■ Fintech platform Flexmoney said it has raised $4.8 million in funding led by Pravega Ventures. The Series A round also saw participation from Silicon Valley-based Z5 Capital as well as other individual investors.
■ Omnichannel men’s innerwear brand XYXXhas picked up Rs 30 crore in its Series A round, led by DSG Consumer Partners and Synergy Capital Partners. Existing investor Sauce.VC also participated in the round.
■ Direct-to-consumer beauty and personal care startup Pilgrim has landed close to Rs 13 crore in its Series-A round, led by Fireside Ventures, Rukum Capital and founding teams of Boat, NoBroker, and the founder-CEO of Bewakoof.com.
■ Private equity veteran Rohan Ajila and Manipal Group chairman Gautham Pai’s consumer-focused SPAC has raised $170 million through an IPO in the United States. The consumer sector-focused special purpose vehicle called Global Consumer Acquisition Corp. will acquire companies with an enterprise value of $500 million to $1 billion.
IT firms reskilling clients’ staff
India’s three largest IT services firms—Tata Consultancy Services (TCS), Infosys and Wipro—are reskilling and certifying employees of clients in diverse technologies, amid a global digital transformation drive.
- Some organisations want these IT services companies to completely take over their employee retraining and skilling efforts, executives from TCS, Wipro and Infosys told ET.
Why now? The push from the client side to reskill their workers has grown stronger over the last 15 months after the Covid-19 pandemic forced organisations to transition to a remote working model, forcing them to reimagine how to upskill and train their employees. They hope to train the client workforces in app development, data science, artificial intelligence, and industrial Internet of Things.
Nearly all modes of payment, digital and cash, saw a monthly decline in May owing to subdued economic activity in India amid the second wave of Covid.
Cuemath eyes new funding at $1 billion valuation
Edtech startup Cuemath plans to raise at least $100 million in a new financing round this year, its chief executive said, as the company targets a valuation of $1 billion by the end of 2022, Reuters reported.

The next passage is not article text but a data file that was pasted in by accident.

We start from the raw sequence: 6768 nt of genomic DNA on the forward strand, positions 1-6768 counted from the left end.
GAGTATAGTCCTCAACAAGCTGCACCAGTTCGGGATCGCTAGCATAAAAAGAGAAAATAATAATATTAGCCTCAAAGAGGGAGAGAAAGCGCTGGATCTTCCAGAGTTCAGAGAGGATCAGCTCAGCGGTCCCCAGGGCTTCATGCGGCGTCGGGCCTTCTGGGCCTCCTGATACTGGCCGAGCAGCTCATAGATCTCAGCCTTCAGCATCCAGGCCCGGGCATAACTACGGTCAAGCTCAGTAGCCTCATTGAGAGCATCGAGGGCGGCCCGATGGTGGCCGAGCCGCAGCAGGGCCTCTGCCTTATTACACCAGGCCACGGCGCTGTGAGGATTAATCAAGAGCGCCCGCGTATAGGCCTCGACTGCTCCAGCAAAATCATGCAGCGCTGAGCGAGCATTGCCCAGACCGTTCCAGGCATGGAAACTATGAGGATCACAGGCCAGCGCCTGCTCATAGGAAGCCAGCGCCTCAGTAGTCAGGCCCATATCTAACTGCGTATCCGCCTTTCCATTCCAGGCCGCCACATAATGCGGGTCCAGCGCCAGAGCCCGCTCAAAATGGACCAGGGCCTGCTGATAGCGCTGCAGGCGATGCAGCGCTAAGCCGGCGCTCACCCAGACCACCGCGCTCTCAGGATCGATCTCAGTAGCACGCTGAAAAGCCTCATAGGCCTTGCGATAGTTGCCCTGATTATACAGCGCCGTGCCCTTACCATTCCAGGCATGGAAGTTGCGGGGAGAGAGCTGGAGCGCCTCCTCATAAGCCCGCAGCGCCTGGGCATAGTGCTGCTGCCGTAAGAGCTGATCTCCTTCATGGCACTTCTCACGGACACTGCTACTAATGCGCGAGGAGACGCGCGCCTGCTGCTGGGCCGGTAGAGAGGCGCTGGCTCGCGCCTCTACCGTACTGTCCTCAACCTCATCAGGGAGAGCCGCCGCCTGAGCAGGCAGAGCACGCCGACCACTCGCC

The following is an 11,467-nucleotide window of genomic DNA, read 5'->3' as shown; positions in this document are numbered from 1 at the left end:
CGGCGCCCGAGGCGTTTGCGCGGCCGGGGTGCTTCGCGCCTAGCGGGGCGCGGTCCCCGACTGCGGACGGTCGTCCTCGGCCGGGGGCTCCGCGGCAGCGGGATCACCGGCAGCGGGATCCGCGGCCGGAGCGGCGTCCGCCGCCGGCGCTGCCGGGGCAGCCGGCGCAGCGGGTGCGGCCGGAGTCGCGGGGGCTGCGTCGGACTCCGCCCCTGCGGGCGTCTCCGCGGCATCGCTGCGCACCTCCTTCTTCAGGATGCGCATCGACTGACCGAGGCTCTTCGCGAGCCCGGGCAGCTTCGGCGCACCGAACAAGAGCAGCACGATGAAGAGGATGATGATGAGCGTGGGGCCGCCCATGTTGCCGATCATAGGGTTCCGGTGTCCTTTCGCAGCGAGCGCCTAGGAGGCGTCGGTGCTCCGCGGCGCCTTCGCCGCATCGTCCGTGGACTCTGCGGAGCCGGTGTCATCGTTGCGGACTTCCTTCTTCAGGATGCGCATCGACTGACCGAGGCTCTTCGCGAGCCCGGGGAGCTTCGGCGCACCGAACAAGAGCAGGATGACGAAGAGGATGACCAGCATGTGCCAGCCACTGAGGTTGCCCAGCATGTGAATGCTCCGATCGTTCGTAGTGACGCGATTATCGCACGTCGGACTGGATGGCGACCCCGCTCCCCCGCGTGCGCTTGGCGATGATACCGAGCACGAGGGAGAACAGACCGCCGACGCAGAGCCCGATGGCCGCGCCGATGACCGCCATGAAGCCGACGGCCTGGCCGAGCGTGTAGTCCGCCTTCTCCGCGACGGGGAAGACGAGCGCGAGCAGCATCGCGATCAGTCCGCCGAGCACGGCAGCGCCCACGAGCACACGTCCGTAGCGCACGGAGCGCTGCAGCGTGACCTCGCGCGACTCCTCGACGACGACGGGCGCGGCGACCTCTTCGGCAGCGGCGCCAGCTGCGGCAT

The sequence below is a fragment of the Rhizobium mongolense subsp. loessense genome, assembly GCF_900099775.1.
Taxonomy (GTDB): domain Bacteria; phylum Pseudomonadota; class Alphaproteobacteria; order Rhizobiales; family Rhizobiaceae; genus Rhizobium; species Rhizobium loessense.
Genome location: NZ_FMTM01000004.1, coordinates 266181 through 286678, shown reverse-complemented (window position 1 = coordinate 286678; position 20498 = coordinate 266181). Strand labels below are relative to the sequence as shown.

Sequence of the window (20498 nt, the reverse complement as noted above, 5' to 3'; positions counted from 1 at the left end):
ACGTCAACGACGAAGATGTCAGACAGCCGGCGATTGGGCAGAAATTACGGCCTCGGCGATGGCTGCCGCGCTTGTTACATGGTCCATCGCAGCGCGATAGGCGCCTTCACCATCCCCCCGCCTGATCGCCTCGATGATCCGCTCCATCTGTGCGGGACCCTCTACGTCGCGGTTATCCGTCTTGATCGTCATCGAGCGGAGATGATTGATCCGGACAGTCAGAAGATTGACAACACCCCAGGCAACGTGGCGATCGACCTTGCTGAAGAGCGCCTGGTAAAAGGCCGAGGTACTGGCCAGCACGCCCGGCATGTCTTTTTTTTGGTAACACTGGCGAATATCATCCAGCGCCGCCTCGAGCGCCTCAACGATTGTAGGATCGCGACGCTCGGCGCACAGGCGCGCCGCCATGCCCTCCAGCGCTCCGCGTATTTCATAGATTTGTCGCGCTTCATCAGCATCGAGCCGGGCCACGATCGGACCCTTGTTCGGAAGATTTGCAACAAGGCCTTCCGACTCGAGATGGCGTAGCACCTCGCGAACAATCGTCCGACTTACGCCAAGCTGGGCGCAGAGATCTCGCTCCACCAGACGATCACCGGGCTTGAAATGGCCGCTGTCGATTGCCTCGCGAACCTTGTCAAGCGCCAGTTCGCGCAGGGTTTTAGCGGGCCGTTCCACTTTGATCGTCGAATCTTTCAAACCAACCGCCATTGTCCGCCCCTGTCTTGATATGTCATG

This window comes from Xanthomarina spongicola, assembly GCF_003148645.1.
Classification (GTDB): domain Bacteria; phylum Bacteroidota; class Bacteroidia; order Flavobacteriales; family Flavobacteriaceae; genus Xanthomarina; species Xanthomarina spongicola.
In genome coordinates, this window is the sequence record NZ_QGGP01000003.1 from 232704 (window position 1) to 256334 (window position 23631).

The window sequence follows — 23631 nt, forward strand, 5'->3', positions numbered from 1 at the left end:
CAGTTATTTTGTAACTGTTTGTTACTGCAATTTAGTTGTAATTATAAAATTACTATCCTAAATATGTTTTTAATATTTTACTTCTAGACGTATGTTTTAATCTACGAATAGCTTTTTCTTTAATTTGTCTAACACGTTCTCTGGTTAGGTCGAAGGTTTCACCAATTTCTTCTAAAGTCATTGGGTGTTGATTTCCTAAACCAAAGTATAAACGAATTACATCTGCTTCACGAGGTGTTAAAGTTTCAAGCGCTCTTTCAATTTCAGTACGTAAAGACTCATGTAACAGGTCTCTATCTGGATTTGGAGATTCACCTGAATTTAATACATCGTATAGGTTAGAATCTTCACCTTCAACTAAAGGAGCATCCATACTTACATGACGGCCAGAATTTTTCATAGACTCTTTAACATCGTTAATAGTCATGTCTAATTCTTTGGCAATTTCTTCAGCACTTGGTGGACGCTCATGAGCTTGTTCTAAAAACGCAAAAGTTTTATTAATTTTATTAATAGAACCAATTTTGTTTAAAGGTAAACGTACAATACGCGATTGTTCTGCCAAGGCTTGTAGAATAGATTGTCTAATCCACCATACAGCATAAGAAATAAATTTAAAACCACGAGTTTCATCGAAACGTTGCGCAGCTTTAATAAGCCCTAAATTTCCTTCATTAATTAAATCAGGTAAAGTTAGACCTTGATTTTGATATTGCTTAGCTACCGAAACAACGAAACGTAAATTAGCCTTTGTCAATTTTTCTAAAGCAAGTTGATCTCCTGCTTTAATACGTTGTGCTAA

- India’s edtech sector has witnessed a significant inflow of capital as students switched to online learning owing to the Covid-19 pandemic.
The Google-backed education technology startup had bagged $40 million in Series C funding led by LGT Lightstone Aspada and Falcon Edge-managed Alpha Wave Incubation in December last year.
Last week, Byju’s became India’s most valued startup after $340 million funding from investors such as the UBS Group, Zoom founder Eric Yuan, Blackstone, Abu Dhabi sovereign fund ADQ and Phoenix Rising–Beacon Holdings.
Another outage at HDFC Bank
HDFC Bank’s mobile banking app suffered an hour-long outage Tuesday afternoon. The reason for this downtime is not known yet.
In December last year, the Reserve Bank of India had stopped HDFC Bank from launching any new digital initiatives or issuing credit cards before they convincingly fix their systems— a move unprecedented in the Indian banking system.
While HDFC Bank submitted an outage control plan to the RBI in January this year, it has already suffered three digital outages in recent months. RBI had also appointed an external IT firm to carry out a special audit of HDFC Bank’s IT infrastructure in February this year.
Why does this matter? Continued disruptions in its digital services may deal a big blow to its prospects of resuming its credit card business and expanding its digital payments play. HDFC Bank is one of the largest card issuers in the country with 14.9 million outstanding credit cards and 37 million debit cards as of April 2021.
Top Stories We Are Covering
Encouraging entrepreneurship: Quess Corp has set up a new unit called Quessworks to encourage employees to innovate and create business solutions that can be independently marketed to clients.
More antitrust trouble for Amazon, Flipkart: The Competition Commission of India (CCI) plans to expedite a restarted probe into allegations of anti-competitive behaviour at Amazon and Walmart’s Flipkart, even as the country intensifies scrutiny of Big Tech firms.
More jobs incoming: UST, a digital transformation solutions firm, will increase headcount at its Hyderabad office to 1,000, and then double it by adding a thousand more by the end of 2023.
Global Picks We Are Reading
■ Inside Amazon’s employment machine (NYT)
■ Nvidia’s $40 billion takeover of Arm faces new foe (The Information)
■ Tim Berners-Lee’s World Wide Web code up for auction as NFT (Reuters)